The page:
ROSIE Millard is looking forward to being the cheerleader for Firstsite.

As the new chairman of the gallery in Lewis Garden’s she will be spending a lot of time celebrating the virtues of the site.

Rosie, 53, a former BBC arts correspondent says her new role plays to her strong points.

She said: “I have been a hack for a long, long time – I’m good on the radio, I’m good on TV and I am good online.

“And I am really chatty so I think I can be an effective advocate for Firstsite should Sally [Shaw, Firstsite director] want that.

“If she wants me to be a cheerleader on the side lines I am happy.”

Rosie, who is also chairman of BBC Children in Need and Children and the Arts, has taken over from interim chairman Professor Atul K Shah.

READ MORE: Rosie Millard joins Firstsite as chair of board of trustees

Prof Shah was appointed after former chairman Dr Noorzaman Rashid left the leadership team amid ongoing questions about his links to a firm which the gallery paid for work.

Rosie, now a freelance journalist and broadcaster, is passionate about art.

She started her career at a gallery in Newcastle and in 2014 was appointed chairman for Hull City of Culture.

Her work on the project, which saw 2,800 events organised, earned her an OBE.


For her, Firstsite epitomises what art is all about.

She said: “It is so important to have places like Firstsite. You don’t want to have to get on a train and have to go on a pilgrimage just to see something worth seeing.

“London has become a bit of a black hole – it is a wonderful place – but if we are not careful all the money, all the work and all the art is going there.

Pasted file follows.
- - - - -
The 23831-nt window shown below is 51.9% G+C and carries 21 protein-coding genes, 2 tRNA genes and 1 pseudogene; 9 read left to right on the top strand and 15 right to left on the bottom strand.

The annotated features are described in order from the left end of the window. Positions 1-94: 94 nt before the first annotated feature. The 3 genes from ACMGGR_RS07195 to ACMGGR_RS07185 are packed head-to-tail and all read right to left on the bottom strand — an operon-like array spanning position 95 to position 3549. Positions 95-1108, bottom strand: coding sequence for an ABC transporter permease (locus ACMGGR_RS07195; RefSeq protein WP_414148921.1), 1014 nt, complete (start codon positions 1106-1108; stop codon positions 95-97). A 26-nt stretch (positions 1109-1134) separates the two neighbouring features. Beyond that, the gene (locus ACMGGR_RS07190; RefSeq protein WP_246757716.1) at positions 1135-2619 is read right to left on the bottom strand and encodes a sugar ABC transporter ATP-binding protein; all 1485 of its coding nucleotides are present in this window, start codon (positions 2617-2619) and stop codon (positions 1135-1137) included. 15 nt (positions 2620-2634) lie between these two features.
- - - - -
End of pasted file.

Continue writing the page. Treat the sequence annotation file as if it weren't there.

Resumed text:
“It is important for towns like Colchester and Hull and Newcastle and Leicester to have places of culture which can flourish in their own terms for the community and for visitors.

“Colchester is an amazing town and I am really looking forward to getting to know it.”

Rosie started her new role at the opening of Susan Pui San Lok’s exhibition A Coven A Grove A Stand.

She believes galleries and art should be accessible for all – and says it is something Firstsite encompasses. She said: “Galleries are like libraries. Libraries are really important and not everybody can get to Waterstone’s to get a book.

“At Firstsite you can look and see not only a connection to the locality but also first class shows by people like Grayson Perry and Susan.”

Rosie did not have the smoothest of starts to her commuting from London after it took her five hours to do a 50-minute journey.

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She said: “On my first day I turned up for Susan’s show. It was really lovely and there were lots of trustees there and lovely to see the councillors.

“It got to 8pm and I needed to get home to London. I got on a train but there had been a problem further up the line and we were all told to get off at Chelmsford. In the end I didn’t get home until 1am after a journey involving a black cab, Uber, bus, taxi and a train.”

But Rosie is optimistic about Firstsite’s future. In 2017/18, the gallery attracted 156,000 visitors, the highest annual visitor figures since the gallery opened in 2011.

Rosie believes director Sally Shaw is leading the gallery to success.

She said: “I have known Sally for a long time.

“I knew she had gone to Firstsite and I was impressed with what she was doing there and what she is continuing to do.

“She is a real star in the arts world. She is dynamic and she has a real sense of community engagement.”

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